Rhys Davis

Computer Science

I chose UNSW because I wanted to be amongst the best students and teachers for Engineering in Australia. I was really inspired by all the amazing projects students had gone on to create, and the businesses that had been started.

I loved my lectures, and they heavily inspired me to pursue side-projects of my own. One of those was co-founding the UNSW Game Developer Society with some peers who shared my passion for the art that is video games. It was exciting and rewarding to build a community of students from all different faculties at UNSW to come together and explore what game design takes.

I got involved in building Android apps in Java during my second year. After winning the O-Day app building competition, I gained a reputation as someone knew a thing or two about Android. I was approached by Student Services Australia to create an Android app to map universities, and later on I built apps for Revlon, Samsung and the NSW Government.

After graduation, I worked as an Android Engineer for about a year until I was recruited by Uber and moved to San Francisco. There, I was involved in scaling Uber’s Pool product around the globe. This meant getting creative with ways to make UberPool more efficient and easier for both riders and drivers. Each country and culture had different expectations for ridesharing, so it was a challenge to try and adapt the product to properly scale it out.

Because it was such a huge scale, the team was fast-paced and ideas were explored and tested extremely quickly. I learnt the importance of data backed decision-making at the product level to enable quick design and product iteration. It is satisfying to now see so many people using functions like “walk to the street corner to catch your UberPool” on a daily basis.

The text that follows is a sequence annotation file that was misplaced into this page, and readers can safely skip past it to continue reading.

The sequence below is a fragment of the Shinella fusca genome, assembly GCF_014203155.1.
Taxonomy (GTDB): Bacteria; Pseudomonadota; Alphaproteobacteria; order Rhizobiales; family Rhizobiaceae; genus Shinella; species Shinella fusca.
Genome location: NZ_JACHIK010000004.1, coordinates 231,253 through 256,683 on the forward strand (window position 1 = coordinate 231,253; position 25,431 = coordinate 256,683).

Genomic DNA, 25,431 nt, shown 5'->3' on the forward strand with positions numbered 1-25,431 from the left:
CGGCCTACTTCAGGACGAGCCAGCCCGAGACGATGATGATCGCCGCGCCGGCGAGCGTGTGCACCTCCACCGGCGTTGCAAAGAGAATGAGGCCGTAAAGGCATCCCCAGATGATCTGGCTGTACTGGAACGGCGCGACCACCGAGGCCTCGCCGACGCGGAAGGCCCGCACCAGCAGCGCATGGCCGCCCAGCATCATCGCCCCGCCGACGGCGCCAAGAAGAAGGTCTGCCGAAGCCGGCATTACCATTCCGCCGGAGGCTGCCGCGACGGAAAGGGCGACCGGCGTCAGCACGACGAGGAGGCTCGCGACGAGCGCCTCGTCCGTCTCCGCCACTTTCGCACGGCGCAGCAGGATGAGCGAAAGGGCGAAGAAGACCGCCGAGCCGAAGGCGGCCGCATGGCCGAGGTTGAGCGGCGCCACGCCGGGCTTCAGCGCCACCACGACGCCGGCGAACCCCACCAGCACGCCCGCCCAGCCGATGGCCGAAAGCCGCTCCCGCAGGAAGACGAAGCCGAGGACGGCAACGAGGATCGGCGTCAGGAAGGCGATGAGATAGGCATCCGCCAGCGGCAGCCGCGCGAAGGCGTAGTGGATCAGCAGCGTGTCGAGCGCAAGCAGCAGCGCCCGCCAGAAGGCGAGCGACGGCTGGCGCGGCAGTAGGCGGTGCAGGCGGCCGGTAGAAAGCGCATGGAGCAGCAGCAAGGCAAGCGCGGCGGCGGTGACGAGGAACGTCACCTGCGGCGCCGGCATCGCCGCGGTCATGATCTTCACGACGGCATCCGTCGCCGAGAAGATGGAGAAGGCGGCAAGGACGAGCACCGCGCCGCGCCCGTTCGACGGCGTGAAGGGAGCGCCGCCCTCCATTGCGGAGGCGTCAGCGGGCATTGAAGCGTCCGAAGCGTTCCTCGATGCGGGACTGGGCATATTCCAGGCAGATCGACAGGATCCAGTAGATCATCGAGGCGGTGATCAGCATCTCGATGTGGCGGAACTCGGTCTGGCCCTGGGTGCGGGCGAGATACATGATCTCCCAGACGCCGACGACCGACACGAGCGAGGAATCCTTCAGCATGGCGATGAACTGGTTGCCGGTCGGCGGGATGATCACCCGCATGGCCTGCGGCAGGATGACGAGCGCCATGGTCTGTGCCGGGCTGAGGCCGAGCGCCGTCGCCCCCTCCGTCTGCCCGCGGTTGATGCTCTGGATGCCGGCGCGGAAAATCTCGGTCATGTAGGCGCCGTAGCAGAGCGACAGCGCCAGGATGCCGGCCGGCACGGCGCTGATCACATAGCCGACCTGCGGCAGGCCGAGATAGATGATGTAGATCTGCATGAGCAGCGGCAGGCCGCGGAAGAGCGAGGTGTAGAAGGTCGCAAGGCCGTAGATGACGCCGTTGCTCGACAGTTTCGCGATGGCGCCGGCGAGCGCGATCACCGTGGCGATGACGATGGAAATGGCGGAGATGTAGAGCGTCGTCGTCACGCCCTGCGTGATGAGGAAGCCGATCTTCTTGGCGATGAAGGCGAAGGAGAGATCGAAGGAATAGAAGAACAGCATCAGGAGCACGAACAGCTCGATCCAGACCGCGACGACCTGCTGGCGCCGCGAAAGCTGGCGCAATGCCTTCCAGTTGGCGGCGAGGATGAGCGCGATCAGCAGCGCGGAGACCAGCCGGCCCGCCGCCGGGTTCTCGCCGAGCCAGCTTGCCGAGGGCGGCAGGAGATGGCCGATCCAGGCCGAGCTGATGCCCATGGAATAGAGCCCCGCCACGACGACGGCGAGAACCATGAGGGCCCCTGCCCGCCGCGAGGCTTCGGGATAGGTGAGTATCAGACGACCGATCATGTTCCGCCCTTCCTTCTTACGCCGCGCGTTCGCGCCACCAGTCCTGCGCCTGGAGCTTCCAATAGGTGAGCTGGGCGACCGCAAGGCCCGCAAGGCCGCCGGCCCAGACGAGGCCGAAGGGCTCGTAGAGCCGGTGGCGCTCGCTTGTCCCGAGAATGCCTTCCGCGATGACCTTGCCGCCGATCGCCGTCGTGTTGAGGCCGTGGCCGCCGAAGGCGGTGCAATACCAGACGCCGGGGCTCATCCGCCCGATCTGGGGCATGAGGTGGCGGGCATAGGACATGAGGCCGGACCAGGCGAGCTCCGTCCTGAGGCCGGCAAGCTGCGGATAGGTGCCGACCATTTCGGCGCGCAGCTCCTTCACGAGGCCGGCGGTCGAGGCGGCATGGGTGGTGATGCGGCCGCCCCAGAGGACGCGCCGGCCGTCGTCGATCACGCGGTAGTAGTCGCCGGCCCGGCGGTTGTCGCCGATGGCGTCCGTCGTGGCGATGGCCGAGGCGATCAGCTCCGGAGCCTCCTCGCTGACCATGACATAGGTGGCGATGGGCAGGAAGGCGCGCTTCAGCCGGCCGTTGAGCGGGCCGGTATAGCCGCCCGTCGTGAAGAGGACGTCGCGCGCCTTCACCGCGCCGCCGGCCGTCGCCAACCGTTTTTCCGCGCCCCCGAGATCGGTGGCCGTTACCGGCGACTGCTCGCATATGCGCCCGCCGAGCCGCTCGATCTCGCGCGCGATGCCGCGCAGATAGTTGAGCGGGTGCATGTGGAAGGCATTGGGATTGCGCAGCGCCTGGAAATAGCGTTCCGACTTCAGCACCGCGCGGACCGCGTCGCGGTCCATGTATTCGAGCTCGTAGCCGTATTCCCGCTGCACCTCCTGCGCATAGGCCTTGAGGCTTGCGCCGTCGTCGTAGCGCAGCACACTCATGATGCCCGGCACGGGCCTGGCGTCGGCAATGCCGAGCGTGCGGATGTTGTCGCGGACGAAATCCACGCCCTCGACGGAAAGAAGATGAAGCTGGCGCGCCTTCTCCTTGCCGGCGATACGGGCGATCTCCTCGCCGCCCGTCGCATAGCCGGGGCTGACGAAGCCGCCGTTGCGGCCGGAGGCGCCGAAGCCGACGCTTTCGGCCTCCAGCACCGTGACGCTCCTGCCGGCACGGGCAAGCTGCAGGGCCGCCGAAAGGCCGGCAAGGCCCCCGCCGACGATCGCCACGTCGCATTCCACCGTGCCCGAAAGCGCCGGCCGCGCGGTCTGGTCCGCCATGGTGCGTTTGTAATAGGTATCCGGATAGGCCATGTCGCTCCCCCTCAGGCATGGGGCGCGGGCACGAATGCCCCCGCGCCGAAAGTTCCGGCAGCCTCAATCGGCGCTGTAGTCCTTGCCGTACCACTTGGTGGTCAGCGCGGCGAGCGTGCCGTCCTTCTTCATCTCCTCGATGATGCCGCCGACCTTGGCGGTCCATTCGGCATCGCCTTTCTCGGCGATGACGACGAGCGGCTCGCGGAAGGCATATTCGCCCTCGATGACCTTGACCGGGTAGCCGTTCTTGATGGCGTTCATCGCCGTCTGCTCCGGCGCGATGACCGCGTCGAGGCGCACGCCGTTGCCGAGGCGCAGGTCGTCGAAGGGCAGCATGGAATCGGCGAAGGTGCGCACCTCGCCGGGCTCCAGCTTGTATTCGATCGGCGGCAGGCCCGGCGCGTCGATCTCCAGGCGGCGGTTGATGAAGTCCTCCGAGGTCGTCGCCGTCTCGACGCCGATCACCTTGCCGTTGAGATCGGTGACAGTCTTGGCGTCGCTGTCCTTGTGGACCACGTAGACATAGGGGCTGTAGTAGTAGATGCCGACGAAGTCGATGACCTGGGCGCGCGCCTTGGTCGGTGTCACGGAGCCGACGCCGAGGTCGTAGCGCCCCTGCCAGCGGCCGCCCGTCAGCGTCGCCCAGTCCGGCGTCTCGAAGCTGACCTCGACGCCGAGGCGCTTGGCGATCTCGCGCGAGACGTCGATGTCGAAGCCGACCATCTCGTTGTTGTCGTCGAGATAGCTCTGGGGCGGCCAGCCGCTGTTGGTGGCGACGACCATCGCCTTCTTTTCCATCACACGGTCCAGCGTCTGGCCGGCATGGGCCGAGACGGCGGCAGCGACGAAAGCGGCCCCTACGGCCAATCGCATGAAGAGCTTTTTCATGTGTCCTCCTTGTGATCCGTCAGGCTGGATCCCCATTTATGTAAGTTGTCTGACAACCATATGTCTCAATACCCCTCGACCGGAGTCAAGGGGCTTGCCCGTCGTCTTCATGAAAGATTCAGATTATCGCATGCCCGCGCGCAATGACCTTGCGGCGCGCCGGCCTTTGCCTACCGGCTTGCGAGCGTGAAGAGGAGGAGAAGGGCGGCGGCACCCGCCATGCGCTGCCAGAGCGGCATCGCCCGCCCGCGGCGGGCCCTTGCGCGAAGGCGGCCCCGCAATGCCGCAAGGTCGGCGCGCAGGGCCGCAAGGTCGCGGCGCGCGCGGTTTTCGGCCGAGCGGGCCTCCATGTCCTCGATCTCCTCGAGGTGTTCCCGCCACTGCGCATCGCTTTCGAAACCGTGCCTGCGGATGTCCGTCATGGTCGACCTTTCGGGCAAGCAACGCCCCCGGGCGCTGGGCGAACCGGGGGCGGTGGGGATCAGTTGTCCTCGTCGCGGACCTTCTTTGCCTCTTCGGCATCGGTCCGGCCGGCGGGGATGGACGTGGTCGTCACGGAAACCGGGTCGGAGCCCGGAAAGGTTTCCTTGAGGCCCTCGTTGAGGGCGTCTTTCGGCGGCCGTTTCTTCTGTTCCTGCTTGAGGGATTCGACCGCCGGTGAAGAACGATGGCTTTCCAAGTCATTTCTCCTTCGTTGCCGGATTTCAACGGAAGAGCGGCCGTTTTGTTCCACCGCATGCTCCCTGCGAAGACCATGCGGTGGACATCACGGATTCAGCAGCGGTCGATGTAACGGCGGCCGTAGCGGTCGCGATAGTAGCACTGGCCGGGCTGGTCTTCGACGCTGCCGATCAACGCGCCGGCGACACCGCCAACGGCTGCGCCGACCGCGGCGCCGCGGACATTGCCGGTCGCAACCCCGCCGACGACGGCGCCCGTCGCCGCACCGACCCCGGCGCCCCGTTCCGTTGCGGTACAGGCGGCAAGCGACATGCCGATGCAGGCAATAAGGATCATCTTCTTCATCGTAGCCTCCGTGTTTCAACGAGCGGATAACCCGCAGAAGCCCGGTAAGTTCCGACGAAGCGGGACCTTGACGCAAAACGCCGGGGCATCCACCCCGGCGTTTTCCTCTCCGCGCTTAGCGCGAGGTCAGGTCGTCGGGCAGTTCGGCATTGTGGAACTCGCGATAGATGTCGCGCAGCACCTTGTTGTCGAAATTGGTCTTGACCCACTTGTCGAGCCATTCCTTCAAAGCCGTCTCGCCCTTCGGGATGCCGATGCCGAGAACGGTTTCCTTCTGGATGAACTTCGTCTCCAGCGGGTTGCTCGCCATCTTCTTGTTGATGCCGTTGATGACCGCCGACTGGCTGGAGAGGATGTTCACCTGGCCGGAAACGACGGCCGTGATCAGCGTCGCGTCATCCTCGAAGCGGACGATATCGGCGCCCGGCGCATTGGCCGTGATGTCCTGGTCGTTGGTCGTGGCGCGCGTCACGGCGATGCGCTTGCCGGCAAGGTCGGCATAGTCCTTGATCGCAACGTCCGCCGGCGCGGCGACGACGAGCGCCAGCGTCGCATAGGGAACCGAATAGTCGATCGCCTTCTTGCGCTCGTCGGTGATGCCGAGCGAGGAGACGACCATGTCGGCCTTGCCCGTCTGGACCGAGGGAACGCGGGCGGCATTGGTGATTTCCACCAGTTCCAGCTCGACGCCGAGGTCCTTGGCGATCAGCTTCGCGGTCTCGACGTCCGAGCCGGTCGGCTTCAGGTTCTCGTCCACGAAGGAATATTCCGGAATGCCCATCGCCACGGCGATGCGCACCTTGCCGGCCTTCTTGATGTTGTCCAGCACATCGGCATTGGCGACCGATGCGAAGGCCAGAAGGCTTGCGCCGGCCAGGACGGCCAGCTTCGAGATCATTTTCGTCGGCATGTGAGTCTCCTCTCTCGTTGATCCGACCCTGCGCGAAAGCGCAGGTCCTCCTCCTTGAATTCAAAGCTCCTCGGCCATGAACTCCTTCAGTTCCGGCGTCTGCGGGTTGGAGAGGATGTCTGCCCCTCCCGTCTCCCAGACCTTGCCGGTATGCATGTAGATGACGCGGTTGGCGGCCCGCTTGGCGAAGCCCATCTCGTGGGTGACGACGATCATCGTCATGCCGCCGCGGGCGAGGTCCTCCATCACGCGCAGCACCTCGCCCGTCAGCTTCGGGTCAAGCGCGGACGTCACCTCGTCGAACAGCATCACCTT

I’m currently a staff engineer at Discord, where I take on large and difficult problems with their mobile application. Most recently I led a year-long effort to migrate the app to React Native to better align with their iOS application and to make the engineering org more efficient. It is a challenging project as the problem domains are still relatively unexplored, so we’re facing many problems and roadblocks. Every day I’m challenged to explore more ways to make the Discord app into an industry-leading chat application.

Being a successful software engineer requires you to continue learning about the latest technologies and innovations in the field and working out ways to integrate those into your daily work. While almost all the technology that I work with today didn't exist when I was studying at UNSW, my degree gave me the foundations and skills to efficiently embrace new tech as it appears.

When I interview candidates for engineering roles, I look at how they learn and their knowledge of fundamentals rather than their experience with a specific language or framework, as engineers with the ability to adapt tend to ultimately be more successful in their role.

Digging past the surface of technology and getting into the bones of frameworks helps you understand how they work much faster than just practicing their use; something that was highly encouraged during my CSE courses.